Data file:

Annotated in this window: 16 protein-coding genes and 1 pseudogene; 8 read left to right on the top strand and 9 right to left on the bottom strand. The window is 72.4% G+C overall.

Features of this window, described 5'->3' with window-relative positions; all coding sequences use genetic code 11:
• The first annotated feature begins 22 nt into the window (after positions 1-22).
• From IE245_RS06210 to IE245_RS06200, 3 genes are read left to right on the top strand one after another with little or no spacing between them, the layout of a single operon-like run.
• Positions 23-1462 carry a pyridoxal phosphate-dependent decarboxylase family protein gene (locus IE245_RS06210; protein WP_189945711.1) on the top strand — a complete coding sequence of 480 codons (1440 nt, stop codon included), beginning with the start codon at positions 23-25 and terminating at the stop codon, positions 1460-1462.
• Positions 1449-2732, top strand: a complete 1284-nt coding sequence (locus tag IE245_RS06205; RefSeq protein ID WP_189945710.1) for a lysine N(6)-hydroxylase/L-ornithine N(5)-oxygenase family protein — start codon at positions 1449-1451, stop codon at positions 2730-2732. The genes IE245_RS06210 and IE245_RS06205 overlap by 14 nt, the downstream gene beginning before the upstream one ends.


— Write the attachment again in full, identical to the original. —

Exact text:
Annotated in this window: 16 protein-coding genes and 1 pseudogene; 8 read left to right on the top strand and 9 right to left on the bottom strand. The window is 72.4% G+C overall.

Features of this window, described 5'->3' with window-relative positions; all coding sequences use genetic code 11:
• The first annotated feature begins 22 nt into the window (after positions 1-22).
• From IE245_RS06210 to IE245_RS06200, 3 genes are read left to right on the top strand one after another with little or no spacing between them, the layout of a single operon-like run.
• Positions 23-1462 carry a pyridoxal phosphate-dependent decarboxylase family protein gene (locus IE245_RS06210; protein WP_189945711.1) on the top strand — a complete coding sequence of 480 codons (1440 nt, stop codon included), beginning with the start codon at positions 23-25 and terminating at the stop codon, positions 1460-1462.
• Positions 1449-2732, top strand: a complete 1284-nt coding sequence (locus tag IE245_RS06205; RefSeq protein ID WP_189945710.1) for a lysine N(6)-hydroxylase/L-ornithine N(5)-oxygenase family protein — start codon at positions 1449-1451, stop codon at positions 2730-2732. The genes IE245_RS06210 and IE245_RS06205 overlap by 14 nt, the downstream gene beginning before the upstream one ends.